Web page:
Reflections on the Writing of Madhouse Fog, Part 1

To celebrate the release of my forthcoming novel, I’m posting a series of short pieces about writing the novel.  This series is meant to address the questions people tend to ask me about the writing process, the inspiration behind my novels, and the other writers who’ve influenced me.  Here’s the first one.Foggy Ventura 1

I never enjoyed writing like I enjoyed writing Madhouse Fog.  I set it up to be a liberating experience, a novel written mostly for fun, and that’s how that first draft felt.

I started writing it in January of 2007.  It was a time of limbo in my life.  In November of 2006, Manic D Press had agreed to publish Train Wreck Girl.  When I’d talked over publishing schedules with Jennifer at Manic D, we’d decided that the book would come out in the summer of 2008.  It was too late for the book to come out in the summer of 2007, and I could only tour during summers.  So that novel was written, sold, and sitting on ice for a year.  I’d also decided to go back to graduate school to pursue a Ph.D.  All of my applications were submitted.  There was nothing for me to do but wait on those.  My teaching schedule was hectic that semester, as it is every semester, but I didn’t have to be on campus on Mondays or Wednesdays.  Writing on novel on those days seemed like a good idea.

I wanted to do something different, too.  Before I had an idea of what I wanted to do, I had an idea of what I didn’t want to do.  Specifically, there were two things I wanted to avoid.  First, when I wrote Train Wreck Girl, I had an outline.  I had a few of them, actually.  I wrote the bulk of that novel in the summer of 2005 and I followed an outline pretty closely.  In the summer of 2006, I decided that the outline made the ending too predictable and serious changes had to be made.  I wrote a new outline and rewrote the second and third two-thirds of the novel.  When I got to the end this time, it occurred to me that, if I were the main character, I would act differently in that last chapter.  I broke from the outline and did what felt organic.  I thought it strengthened the novel.  I told myself, “That’s it.  No more outlines.”  With Madhouse Fog, I figured I’d take it all the way in that direction.  Not only would I write without an outline, but I’d write without a clear idea of what was supposed to happen.

The second thing I wanted to avoid was writing for an audience.  Any audience.  I’d been writing for Razorcake for six years by then, and for Flipside for five years prior to that.  I’d published hundreds of pieces in punk rock zines.  I felt I knew my audience and wrote in a way that was very much tailored to fit that audience.  There’s something comforting in that.  I didn’t necessarily want to give that up.  I’d keep writing in that style for Razorcake.  I just felt like, with this novel, I wanted to expand beyond that.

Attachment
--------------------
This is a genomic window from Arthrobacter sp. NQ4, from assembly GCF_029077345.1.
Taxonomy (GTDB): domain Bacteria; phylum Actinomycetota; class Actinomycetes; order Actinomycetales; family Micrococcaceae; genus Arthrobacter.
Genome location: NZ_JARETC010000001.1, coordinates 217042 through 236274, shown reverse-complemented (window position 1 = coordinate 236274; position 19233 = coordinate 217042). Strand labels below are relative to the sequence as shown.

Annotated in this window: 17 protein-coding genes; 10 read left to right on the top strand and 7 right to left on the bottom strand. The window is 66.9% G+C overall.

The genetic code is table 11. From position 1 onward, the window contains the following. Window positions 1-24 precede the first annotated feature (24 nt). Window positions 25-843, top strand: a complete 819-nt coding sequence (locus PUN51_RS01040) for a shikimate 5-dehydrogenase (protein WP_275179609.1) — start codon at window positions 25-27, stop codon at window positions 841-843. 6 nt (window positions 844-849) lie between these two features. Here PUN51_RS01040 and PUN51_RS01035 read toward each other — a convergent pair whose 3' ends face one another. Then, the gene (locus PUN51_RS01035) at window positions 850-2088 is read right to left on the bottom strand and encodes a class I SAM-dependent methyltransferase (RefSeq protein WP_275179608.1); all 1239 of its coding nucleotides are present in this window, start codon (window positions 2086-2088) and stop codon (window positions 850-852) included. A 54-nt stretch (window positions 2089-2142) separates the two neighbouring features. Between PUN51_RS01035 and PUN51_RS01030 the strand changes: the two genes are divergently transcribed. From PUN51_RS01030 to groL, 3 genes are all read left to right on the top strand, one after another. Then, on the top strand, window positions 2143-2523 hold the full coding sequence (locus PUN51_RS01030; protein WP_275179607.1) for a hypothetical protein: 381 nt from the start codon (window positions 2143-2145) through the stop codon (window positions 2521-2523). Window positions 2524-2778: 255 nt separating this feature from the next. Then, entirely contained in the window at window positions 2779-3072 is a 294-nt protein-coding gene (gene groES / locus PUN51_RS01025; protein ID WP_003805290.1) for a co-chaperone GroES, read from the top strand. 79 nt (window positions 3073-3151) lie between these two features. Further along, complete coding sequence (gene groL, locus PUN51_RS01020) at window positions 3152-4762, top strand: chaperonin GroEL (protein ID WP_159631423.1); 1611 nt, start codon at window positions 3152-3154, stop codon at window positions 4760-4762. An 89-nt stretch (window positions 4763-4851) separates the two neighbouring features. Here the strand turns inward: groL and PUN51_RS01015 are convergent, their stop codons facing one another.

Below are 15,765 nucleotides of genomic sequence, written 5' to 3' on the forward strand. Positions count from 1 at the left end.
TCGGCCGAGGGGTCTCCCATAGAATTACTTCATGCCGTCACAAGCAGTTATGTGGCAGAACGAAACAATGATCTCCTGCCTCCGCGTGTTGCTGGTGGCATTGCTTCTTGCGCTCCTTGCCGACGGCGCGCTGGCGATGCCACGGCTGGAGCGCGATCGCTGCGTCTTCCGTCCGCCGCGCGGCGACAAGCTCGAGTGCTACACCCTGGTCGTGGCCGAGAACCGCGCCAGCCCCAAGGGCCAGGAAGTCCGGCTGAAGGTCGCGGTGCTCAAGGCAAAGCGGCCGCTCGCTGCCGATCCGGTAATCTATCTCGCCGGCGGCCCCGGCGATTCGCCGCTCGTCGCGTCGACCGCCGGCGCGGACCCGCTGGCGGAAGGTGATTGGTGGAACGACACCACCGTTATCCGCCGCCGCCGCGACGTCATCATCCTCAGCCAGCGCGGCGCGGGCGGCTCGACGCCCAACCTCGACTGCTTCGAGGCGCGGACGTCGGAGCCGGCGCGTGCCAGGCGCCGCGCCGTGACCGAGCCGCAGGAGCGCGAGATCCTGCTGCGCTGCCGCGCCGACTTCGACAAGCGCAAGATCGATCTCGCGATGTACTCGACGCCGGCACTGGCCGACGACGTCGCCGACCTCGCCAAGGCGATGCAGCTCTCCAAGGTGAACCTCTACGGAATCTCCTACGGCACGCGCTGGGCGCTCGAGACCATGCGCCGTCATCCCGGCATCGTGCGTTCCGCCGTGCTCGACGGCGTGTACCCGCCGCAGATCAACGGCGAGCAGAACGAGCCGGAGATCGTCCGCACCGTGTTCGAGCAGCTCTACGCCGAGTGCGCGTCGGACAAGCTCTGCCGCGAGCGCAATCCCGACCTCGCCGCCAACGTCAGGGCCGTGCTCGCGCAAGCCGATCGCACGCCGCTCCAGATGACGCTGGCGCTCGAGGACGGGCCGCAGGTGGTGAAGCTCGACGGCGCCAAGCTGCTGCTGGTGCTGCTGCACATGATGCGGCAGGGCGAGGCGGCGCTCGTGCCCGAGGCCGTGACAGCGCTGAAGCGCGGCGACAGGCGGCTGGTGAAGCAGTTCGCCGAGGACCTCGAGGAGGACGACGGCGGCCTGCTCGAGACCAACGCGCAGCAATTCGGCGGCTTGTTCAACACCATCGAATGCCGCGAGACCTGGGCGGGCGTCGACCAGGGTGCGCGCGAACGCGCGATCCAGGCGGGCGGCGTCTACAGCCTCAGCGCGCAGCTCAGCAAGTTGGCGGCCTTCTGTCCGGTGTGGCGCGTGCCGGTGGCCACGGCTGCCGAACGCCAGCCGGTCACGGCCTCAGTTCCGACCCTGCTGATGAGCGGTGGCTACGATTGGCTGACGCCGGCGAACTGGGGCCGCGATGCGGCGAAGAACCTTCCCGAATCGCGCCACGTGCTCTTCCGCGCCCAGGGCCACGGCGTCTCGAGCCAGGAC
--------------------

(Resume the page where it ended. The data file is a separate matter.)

At the time, I couldn’t shake the nagging feeling that a gulf existed between the novels I wrote and the novels I loved to read the most.  Then (as now), if I were asked to name my favorite author, I couldn’t do it.  If I were asked to name my favorite two authors, I wouldn’t hesitate.  Haruki Murakami and Thomas Pynchon.  At the time, I’d read everything published by Thomas Pynchon and everything by Murakami that had been translated into English.

I asked myself, what if I could write my own Murakami novel?

Well, first I knew that I couldn’t.  My voice is my voice.  No matter what I think I’m doing when I write fiction, no matter how different I think the main characters are from me, they always talk just like I talk.  I think that’s a good thing.  I like the way I talk.  I’ve spent decades fostering this voice.  I don’t want to lose it.  And, luckily, I couldn’t lose it if I wanted to.  So if I tried to write my own Murakami novel, the first thing I knew was that it would really be a Sean Carswell novel.  Just as Drinks for the Little Guy was supposed to be my rendition of Tortilla Flat and no one picked up on that (except for Bob, the former drummer for the band Tiltwheel); just as Train Wreck Girl was my version of Chester Himes’ A Rage in Harlem and not even Bob picked up on that, this would be my version of Murakami knowing full well that it wasn’t going to be that much like Murakami.

But I also knew a lot about Murakami’s process.  I’d read about him writing his first couple of novels while standing at his kitchen counter after work.  He’d written his third novel, A Wild Sheep Chase, without any sense of where the novel was going.  Reading the first half of that book, it’s clear to me that he’s trying to find his plot and that his unnamed narrator is groping for a story to situate himself in.  I figured I could start there.

I started working on it the week before the semester began, somewhere mid-January, 2007.  I had a clear idea of where I wasn’t going to go with the book, but no clear idea of where I was going to go.  I also had no pressure.  The big events of my life were nestled in the past or waiting for me in the future.  I had this nice little pocket of time that was just for me.

I started typing and hoped it would turn into writing.

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